Breast pumps are pretty unsexy. They’re not glamorous, and they’re not fun. But in this modern world we all need them at some point after having a baby – whether that’s to go back to work, to provide medically necessary supplementation, or even just to give a bottle to the babysitter.
Breast pump usage causes lots of complaints, from pain and discomfort, to uncertainty over how much milk should come out, to the sheer tedium of doing it. Pumping may be necessary, but there are definitely a few things that can make it a little easier to be hooked up to the tubes multiple times each day! Here are six questions for you if you struggle with pumping breastmilk.
Most breast pumps come with a set of flanges (the plastic cups that you place on your breasts), but they’re not actually one-size-fits-all. Did you know that there are a range of sizes for different breasts and nipples? Too-small flanges are a common cause of pain while pumping. Your entire areola area, not just the nipple, should be sucked all the way into the tube of the flange while pumping.
2. Are You Lubricating Your Flanges?
Breast pumps don’t come with a lot of instructions, and they especially fail to mention that you should be using some lubricating substance around the tube of the flange. Dry plastic sucking in your breast is, yeah, not very comfy. You can express a drop of breastmilk by hand and use that to lubricate the flange tube area; use a dab of coconut oil; or even try out this special spray just for breast pump usage.
3. Are You Setting Your Area Up for Success?
Wherever you sit down to pump most frequently, gather all of your supplies and try to make it a pleasant spot to sit several times a day. Swap out your chair for a comfier one, get a plush blanket, and keep a basket nearby with your pump parts, snacks, water bottle, tissues, remote, phone charger, breast pads, nipple ointment, and any other items you’ll want to have within easy reach once you’re hooked up to the pump.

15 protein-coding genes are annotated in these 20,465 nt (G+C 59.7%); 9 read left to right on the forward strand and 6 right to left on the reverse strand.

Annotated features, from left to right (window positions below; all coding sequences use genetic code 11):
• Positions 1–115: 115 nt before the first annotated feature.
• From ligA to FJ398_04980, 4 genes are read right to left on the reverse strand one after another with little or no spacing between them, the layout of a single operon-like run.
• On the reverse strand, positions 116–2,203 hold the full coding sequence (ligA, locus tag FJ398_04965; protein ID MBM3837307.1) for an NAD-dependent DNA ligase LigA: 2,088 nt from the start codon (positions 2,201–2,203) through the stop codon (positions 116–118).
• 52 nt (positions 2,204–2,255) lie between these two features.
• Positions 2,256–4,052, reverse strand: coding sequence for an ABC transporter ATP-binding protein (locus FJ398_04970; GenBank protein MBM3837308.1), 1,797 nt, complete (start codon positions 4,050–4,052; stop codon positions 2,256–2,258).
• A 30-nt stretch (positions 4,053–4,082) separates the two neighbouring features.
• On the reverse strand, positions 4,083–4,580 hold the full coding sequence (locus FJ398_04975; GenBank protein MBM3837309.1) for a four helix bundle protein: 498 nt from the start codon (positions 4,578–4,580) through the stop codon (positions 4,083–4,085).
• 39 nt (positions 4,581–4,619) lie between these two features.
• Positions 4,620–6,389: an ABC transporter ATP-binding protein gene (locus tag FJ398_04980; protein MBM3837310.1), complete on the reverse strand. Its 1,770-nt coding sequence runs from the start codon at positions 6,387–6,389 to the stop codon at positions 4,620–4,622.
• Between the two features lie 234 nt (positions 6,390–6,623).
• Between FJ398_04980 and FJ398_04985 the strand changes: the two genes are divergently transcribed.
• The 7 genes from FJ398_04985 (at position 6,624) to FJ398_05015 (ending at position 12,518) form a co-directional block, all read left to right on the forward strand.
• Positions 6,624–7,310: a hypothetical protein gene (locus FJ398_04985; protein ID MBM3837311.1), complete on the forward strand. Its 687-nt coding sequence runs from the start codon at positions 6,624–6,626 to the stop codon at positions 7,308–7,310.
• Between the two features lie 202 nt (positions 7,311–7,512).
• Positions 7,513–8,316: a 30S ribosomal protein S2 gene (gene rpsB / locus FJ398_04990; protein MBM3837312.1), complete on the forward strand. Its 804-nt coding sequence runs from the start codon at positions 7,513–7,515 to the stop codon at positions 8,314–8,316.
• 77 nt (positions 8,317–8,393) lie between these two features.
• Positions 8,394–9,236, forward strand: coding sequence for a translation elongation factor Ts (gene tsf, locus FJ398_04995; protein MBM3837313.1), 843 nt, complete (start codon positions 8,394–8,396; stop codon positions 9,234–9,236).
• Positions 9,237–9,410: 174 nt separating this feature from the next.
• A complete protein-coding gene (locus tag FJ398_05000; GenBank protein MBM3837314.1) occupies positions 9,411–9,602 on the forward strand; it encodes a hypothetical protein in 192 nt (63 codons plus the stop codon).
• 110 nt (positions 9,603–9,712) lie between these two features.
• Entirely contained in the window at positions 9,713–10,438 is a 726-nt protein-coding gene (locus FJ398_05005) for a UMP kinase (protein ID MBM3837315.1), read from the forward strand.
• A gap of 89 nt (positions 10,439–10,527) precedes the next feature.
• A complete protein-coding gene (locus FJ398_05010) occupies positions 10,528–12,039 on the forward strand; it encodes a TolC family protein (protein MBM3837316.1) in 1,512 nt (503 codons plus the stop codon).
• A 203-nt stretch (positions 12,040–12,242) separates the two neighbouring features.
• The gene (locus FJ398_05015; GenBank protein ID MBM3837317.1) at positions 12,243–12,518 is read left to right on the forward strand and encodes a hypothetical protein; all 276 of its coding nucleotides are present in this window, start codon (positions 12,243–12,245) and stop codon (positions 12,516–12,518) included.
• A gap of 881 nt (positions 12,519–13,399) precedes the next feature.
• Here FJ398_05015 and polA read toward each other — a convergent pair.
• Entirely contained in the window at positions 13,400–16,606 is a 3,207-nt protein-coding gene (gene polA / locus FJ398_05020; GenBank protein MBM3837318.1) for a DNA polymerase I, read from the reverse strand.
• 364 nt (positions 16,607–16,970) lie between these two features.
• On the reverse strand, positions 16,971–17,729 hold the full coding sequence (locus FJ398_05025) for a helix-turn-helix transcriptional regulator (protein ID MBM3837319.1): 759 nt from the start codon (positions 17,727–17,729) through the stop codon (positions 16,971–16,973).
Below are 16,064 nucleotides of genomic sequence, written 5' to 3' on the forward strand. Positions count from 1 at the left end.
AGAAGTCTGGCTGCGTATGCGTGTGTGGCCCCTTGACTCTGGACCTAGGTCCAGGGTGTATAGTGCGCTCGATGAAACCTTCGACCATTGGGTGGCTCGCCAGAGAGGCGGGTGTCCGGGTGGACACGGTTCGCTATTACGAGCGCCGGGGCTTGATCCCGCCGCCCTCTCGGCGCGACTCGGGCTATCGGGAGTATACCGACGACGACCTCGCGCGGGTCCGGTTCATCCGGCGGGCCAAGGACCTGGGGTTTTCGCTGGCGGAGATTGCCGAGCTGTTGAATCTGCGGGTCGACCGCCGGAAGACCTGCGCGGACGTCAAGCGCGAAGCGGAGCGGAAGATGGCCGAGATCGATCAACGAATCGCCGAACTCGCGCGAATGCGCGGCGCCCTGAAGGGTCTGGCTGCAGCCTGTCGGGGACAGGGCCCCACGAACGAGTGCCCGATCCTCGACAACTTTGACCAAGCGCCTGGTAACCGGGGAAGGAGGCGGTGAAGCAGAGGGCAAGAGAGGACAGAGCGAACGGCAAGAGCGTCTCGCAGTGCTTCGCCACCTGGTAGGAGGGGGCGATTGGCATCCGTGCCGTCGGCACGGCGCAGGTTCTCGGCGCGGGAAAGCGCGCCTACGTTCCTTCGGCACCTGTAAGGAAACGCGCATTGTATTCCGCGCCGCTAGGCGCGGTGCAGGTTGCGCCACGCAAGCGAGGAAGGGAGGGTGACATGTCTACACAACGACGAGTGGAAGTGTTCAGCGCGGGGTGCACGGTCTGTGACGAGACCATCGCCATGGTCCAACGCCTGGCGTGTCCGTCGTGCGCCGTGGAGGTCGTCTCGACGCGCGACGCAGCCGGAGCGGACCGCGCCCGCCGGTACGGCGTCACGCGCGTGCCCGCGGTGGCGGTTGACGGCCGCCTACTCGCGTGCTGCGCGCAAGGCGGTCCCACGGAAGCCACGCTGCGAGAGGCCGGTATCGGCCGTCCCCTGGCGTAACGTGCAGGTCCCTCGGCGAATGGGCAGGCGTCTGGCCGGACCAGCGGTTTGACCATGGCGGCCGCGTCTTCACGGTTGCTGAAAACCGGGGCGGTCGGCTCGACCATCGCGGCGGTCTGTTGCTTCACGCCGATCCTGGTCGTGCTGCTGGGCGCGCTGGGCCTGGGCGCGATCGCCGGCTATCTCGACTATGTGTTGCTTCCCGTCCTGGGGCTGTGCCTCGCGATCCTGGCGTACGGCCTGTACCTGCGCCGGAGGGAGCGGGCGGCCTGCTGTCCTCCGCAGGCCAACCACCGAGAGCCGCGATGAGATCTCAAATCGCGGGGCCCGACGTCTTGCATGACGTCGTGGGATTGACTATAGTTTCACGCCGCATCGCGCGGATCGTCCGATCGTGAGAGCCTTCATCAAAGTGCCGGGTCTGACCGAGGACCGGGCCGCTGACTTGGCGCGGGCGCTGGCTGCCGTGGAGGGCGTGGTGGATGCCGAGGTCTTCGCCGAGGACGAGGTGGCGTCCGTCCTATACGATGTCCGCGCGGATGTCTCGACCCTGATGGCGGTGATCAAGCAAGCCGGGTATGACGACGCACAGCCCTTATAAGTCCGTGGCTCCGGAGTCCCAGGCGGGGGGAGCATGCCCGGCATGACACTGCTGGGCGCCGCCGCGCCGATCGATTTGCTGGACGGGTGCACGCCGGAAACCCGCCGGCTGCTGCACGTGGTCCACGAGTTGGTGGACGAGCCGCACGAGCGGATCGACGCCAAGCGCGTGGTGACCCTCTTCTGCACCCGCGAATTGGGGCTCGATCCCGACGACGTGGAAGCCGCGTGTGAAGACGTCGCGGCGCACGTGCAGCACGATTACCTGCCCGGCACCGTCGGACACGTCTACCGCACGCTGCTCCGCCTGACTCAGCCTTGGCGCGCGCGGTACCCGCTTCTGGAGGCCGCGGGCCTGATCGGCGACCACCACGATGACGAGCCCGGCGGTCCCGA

4. Are You Cutting Down on Time Spent Washing?
Cleanliness is important, but…psst…did you know that you don’t have to spend 20 minutes taking apart, soaking, scrubbing, and sterilizing all those little pump pieces after every pumping session? Keep a large plastic zip bag handy, throw the pump attachments in after you’re done, and put the bag in the fridge. This will keep it fresh for your day’s pumping sessions, and at the end of the day you can wash and sanitize once.
Important note: this isn’t recommended if you have a baby who is a preemie or has a compromised immune system. If this is the case with your baby, purchase multiple sets of pump parts instead, and then wash them all at the end of the day.
5. Are You Stimulating Your Letdown Reflex?
When you breastfeed your baby, the rush of love feelings (oxytocin) causes your milk ejection (or “letdown”) reflex to kick in, letting the milk flow freely. However, the cold plastic of a pump may not always be as effective at draining the breast as a real baby. Many parents have held up a pump in shock after twenty minutes of pumping to find only an ounce or two in the bottle, meanwhile their breastfed infant is chubby and well-fed.
You can help stimulate the letdown reflex while pumping by bringing your baby into it. Try nursing on one side while simultaneously pumping on the other. If you’re at work, or your baby is otherwise not with you at the time, smell some clothing that belongs to your baby, and look at pictures or cute videos of your baby to help you relax and enjoy some oxytocin flow.
Pumping may not be fun, but knowing what a wonderful thing you’re doing for your baby makes the sacrifice feel worth it. And by implementing these suggestions into your routine, you can help reduce or eliminate some of the discomfort or frustration you may be experiencing.
What was your experience using a breast pump?